But the utility of these metaphors extend beyond spatial orientation. The abundance of city sims (simulations) in Second Life suggests that users are also drawn to familiar places. One could walk the streets of London, Tokyo, New York, Boston, Berlin, Dublin, and Zurich, just to name a few. â€œDebs Regent,â€ the owner of the London sim and UK ex-pat living in Portugal, explained that the project of building the Knightsbridge neighborhood in London was a labor of love. â€œWouldnâ€™t it be wonderful to have [London] in SL so I donâ€™t get homesick. There are lots of ex-pats out there. Not just ex-pats in other countries, but in the UK too – people who miss their roots just like I did. So we recreated Knightsbridge in SLâ€ (Gordon, 2007). Debs assembled an all-volunteer team to build the city, which currently includes everything from true-to-life detail on all the buildings, several double-decker buses and a working Underground that moves from Knightsbridge to the under-construction Chelsea neighborhood. The long-term goal of the project is to recreate the entire city of London. There is no completion date set â€“ because completion is not really the point. The group of people that gather in the London sim are there because they enjoy the process. Itâ€™s a collaborative building project that has reconnected a number of people to the city. And my conversations with the people involved in Berlin and Dublin revealed very similar stories. These people are using Second Life not to escape the confines of physical space, but to work collaboratively to create a familiar environment. The familiarity of the represented space is central to the user experience. And the immersive qualities of the technology, facilitated by the spatial parameters of avatar-led navigation, offer a sense of presence not possible in traditional Web media. In this sense, place becomes yet another potential infrastructural component of virtual space.
Spatial practices within Second Life, and other similar MUVEs, are much too varied to characterize in a singularly cohesive manner. From the touristic impulses of city sims, to collaborative workspaces employed by corporations, to elaborate fan communities, art spaces and classrooms, to real world design scenarios, the technological affordances of MUVEs provide new frameworks for social interaction that are fundamentally organized around space.
This special issue of Space and Culture brings together scholarship across disciplines to better formulate questions that need to be asked as virtual worlds integrate with the 2D web. Rebecca and Charlie Nesson describe a class taught at Harvard University in the spring of 2007 where Second Life was combined with the physical classroom to organize local and global populations around a single curriculum. The articles by Eric Kabisch and Lily Chen are each concerned with deciphering the correlation between virtual and physical spaces. Kabisch describes his own project called Datascape that merges physical and virtual in what he calls a â€œhybrid environment.â€ And Chen argues for a greater emphasis on â€œsocial spacesâ€ in virtual design as opposed to what she sees as the currently dominant one-to-one correspondence between the physical space and its reproduction. The article by Shaowen Bardzell and Will Odom explores the function of virtual space by looking at a particular Gorean fan community in Second Life. The article addresses how 3D space facilitates the creation of â€œemotional places,â€ and makes the argument that the design of MUVEs should be influenced by these kinds of practices. And finally, Gene Koo and myself contribute an article about a program we started in Boston, Massachusetts that employs Second Life as a means of engaging people in the cityâ€™s neighborhoods in a collaborative design process. Ultimately, we argue that enabling groups to engage simultaneously in virtual and physical spaces opens up possibilities for group identification and communitarian action.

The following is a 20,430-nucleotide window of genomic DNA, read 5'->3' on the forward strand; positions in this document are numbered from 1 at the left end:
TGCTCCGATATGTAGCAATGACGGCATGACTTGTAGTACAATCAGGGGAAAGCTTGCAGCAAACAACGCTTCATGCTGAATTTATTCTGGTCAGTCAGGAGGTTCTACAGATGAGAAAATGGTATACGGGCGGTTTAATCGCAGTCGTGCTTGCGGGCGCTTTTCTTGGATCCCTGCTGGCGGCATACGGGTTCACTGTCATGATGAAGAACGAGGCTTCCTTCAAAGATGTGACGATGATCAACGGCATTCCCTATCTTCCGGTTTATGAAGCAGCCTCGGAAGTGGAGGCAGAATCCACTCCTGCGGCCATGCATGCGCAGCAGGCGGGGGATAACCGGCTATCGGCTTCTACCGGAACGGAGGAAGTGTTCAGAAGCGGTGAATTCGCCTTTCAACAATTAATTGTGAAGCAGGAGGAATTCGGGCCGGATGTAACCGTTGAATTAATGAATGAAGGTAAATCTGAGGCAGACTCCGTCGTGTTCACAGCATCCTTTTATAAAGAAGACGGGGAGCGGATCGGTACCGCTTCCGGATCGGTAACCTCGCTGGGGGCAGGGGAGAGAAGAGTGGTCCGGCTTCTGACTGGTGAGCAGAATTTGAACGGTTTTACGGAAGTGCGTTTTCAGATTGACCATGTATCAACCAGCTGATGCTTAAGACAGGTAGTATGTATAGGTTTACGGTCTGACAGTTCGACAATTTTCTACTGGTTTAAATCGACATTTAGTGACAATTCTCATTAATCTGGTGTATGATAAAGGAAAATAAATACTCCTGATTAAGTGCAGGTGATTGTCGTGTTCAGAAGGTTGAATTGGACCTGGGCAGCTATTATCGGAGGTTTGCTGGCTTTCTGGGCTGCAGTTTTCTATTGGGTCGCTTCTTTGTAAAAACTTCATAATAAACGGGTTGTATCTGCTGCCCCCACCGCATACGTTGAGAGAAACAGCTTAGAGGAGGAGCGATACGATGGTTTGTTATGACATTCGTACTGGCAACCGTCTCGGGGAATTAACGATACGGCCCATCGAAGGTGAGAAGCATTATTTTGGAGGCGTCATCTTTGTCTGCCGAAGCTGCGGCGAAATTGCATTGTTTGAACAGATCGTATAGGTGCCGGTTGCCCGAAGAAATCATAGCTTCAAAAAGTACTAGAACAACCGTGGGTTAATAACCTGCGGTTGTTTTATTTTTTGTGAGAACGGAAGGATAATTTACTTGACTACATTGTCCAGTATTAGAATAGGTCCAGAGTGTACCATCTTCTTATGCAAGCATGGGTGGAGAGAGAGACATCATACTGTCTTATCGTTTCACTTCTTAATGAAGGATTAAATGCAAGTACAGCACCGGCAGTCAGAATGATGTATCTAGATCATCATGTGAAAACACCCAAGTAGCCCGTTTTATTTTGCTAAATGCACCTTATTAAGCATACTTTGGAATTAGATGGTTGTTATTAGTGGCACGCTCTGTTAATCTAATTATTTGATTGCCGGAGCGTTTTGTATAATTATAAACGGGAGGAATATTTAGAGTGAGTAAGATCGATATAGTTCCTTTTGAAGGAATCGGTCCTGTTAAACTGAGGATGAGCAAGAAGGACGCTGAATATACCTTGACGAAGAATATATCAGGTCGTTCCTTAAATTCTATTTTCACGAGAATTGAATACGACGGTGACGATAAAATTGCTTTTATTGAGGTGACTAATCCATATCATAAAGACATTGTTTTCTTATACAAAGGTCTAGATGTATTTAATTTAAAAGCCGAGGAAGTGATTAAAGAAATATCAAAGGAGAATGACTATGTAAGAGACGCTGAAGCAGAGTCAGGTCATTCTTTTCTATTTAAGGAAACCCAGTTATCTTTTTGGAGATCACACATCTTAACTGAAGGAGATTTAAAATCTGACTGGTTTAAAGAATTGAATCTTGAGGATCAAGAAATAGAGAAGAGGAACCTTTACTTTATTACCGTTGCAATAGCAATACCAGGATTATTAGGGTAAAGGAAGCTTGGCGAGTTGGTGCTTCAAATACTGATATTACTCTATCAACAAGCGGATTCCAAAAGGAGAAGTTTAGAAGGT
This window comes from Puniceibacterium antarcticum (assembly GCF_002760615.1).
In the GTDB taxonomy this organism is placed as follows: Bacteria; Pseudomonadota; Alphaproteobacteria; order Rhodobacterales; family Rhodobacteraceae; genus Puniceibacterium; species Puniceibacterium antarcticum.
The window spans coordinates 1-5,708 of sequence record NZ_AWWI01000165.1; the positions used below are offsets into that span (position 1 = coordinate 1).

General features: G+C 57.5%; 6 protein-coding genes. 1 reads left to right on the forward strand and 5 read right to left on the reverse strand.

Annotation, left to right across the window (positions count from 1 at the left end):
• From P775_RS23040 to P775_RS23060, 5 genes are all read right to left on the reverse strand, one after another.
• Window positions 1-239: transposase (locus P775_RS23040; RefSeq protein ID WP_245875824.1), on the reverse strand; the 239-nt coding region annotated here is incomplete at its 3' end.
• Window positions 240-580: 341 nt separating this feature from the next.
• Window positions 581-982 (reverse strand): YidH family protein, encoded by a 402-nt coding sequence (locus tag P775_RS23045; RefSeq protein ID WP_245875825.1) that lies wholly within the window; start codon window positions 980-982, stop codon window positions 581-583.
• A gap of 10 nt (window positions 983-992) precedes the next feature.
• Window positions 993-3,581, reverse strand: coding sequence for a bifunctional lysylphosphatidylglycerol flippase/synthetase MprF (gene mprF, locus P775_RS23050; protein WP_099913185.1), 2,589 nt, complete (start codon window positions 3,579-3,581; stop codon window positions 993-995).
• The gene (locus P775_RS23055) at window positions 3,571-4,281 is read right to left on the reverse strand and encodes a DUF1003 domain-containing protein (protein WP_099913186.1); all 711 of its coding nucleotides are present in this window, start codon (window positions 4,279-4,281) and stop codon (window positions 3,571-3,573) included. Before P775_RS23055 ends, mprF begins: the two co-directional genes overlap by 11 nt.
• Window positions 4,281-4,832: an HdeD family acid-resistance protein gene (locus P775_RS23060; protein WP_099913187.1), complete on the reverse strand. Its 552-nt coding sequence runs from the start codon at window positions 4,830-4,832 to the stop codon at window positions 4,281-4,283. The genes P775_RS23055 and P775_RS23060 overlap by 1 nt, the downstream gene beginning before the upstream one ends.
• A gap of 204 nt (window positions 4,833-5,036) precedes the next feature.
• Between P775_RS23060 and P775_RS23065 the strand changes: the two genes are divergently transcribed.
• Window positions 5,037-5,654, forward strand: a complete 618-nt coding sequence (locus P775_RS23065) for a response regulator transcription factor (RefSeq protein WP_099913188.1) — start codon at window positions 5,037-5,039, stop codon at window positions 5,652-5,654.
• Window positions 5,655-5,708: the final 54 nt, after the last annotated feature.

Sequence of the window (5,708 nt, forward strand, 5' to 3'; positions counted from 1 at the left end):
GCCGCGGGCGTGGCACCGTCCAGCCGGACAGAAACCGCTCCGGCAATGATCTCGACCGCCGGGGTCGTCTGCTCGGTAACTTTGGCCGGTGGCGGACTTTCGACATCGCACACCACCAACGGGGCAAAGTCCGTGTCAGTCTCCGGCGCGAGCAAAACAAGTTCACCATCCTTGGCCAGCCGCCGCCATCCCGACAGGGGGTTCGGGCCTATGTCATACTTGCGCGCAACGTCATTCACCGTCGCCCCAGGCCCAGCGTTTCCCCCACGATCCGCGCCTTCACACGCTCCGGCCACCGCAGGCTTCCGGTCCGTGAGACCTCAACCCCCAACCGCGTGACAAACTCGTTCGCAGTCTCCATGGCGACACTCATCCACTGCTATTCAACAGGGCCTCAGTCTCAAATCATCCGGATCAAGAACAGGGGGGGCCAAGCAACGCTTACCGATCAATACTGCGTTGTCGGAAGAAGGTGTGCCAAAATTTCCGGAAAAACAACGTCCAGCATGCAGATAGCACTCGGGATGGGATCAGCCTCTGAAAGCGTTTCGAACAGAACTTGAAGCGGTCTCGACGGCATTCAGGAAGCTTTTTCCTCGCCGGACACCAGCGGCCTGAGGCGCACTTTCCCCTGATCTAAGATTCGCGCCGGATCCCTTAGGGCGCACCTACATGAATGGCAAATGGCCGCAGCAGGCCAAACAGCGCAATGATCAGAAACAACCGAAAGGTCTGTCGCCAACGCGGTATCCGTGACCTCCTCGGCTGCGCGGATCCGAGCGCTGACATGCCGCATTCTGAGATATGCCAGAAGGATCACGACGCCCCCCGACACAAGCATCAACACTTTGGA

Each of the articles in this volume seeks to explore the complex geography of virtual worlds. But whatâ€™s apparent in all the work is the lack of emphasis on virtuality. More important is how the virtual interfaces with the physical. While MUVEs are worlds unto themselves, they are both windows and mirrors of the embodied world of physical space. Untangling this relationship is the task at hand.
Dourish, P., & Bell, G. (2007). The infrastructure of experience and the experience of infrastructure: Meaning and structure in everyday encounters with space. Environment and Planning B: Planning and Design.
Gordon, E. (2007). Personal communication with “Debs regent”. Interview in Second Life
Kirkpatrick, D. (2006, November 10). No, second life is not overhyped. CNNMoney.com. http://money.cnn.com/2006/11/09/technology/fastforward_secondlife.fortune/index.htm.
Linden, P. (2008). Year-end updates, and thanks for the emmy. Retrieved January 8, 2008, from http://blog.secondlife.com/2008/01/09/year-end-updates-and-thanks-for-the-emmy/
Martey, R. M., & Stromer-Galley, J. (2007). The digital dollhouse: Context and social norms in the sims online. Games and Culture, 2(4), 314-334.
Taylor, T. L. (2006). Play between worlds: Exploring online game culture. Cambridge: MIT Press.
Yee, N., Bailenson, J. N., Urbanek, M., Chang, F., & Merget, D. (2007). The unbearable likeness of being digital: The persistence of nonverbal norms in online virtual environments. CyberPsychology and Behavior, 10, 115-121.
In cooperation with Amoration AMO Studios, NMC Campus is hosting a large scale art event February 11-13, 2007.
The NMConnect Visual Symposium will be the largest collaborative art event ever created in Second Life! Connect the Dots with hundreds of artists as we Illuminate and innovate together to weave new networks. Structures of artistic expression in every medium will be linked and combined to tell new stories on how we bond within our shared new worlds. This will take place over multiple sims on some of NMC’s new land.
There will be art on display, performances, discussion forums, guest speakers, and others modes of activity over the three days. Information on the event will be announced via the NMC Campus Observer (http://www.nmc.org/sl/) and posted to our Campus Wiki Guide (http://www.nmc.org/campus/NMConnect).
The schedule is still developing, but there is a call for Second Life Artists (see attached PDF) that will be open form now until the end of January. Interested artists should review the call and then enter their submissions via the web form at
If you have questions about the event, please contact In Kenzo (/InKenzo@gmail.com).